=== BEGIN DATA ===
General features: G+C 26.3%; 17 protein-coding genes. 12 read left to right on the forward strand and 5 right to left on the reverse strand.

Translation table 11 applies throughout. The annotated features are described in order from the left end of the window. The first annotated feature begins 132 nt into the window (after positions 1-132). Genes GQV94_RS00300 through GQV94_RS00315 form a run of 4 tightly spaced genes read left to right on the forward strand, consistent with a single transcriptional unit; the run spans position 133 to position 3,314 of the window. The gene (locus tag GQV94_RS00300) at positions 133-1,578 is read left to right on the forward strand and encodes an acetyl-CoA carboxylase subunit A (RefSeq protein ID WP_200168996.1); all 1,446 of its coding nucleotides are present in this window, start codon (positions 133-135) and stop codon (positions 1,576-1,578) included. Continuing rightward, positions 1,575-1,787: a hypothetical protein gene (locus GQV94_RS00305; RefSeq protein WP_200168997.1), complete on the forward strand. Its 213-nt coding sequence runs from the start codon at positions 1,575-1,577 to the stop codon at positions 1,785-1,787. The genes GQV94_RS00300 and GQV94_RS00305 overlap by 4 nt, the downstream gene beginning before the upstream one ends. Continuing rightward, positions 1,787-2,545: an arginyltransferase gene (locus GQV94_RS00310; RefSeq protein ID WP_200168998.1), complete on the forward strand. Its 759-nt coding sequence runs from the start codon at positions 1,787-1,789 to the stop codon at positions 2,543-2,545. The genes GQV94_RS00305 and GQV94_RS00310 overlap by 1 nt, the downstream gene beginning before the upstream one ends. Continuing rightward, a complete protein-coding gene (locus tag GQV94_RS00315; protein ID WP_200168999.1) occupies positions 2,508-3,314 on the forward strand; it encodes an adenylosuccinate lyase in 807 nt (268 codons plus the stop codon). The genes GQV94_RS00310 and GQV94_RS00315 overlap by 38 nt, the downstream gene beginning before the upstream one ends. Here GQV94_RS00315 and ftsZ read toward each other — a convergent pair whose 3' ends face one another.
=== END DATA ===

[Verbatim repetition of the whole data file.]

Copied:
General features: G+C 26.3%; 17 protein-coding genes. 12 read left to right on the forward strand and 5 right to left on the reverse strand.

Translation table 11 applies throughout. The annotated features are described in order from the left end of the window. The first annotated feature begins 132 nt into the window (after positions 1-132). Genes GQV94_RS00300 through GQV94_RS00315 form a run of 4 tightly spaced genes read left to right on the forward strand, consistent with a single transcriptional unit; the run spans position 133 to position 3,314 of the window. The gene (locus tag GQV94_RS00300) at positions 133-1,578 is read left to right on the forward strand and encodes an acetyl-CoA carboxylase subunit A (RefSeq protein ID WP_200168996.1); all 1,446 of its coding nucleotides are present in this window, start codon (positions 133-135) and stop codon (positions 1,576-1,578) included. Continuing rightward, positions 1,575-1,787: a hypothetical protein gene (locus GQV94_RS00305; RefSeq protein WP_200168997.1), complete on the forward strand. Its 213-nt coding sequence runs from the start codon at positions 1,575-1,577 to the stop codon at positions 1,785-1,787. The genes GQV94_RS00300 and GQV94_RS00305 overlap by 4 nt, the downstream gene beginning before the upstream one ends. Continuing rightward, positions 1,787-2,545: an arginyltransferase gene (locus GQV94_RS00310; RefSeq protein ID WP_200168998.1), complete on the forward strand. Its 759-nt coding sequence runs from the start codon at positions 1,787-1,789 to the stop codon at positions 2,543-2,545. The genes GQV94_RS00305 and GQV94_RS00310 overlap by 1 nt, the downstream gene beginning before the upstream one ends. Continuing rightward, a complete protein-coding gene (locus tag GQV94_RS00315; protein ID WP_200168999.1) occupies positions 2,508-3,314 on the forward strand; it encodes an adenylosuccinate lyase in 807 nt (268 codons plus the stop codon). The genes GQV94_RS00310 and GQV94_RS00315 overlap by 38 nt, the downstream gene beginning before the upstream one ends. Here GQV94_RS00315 and ftsZ read toward each other — a convergent pair whose 3' ends face one another.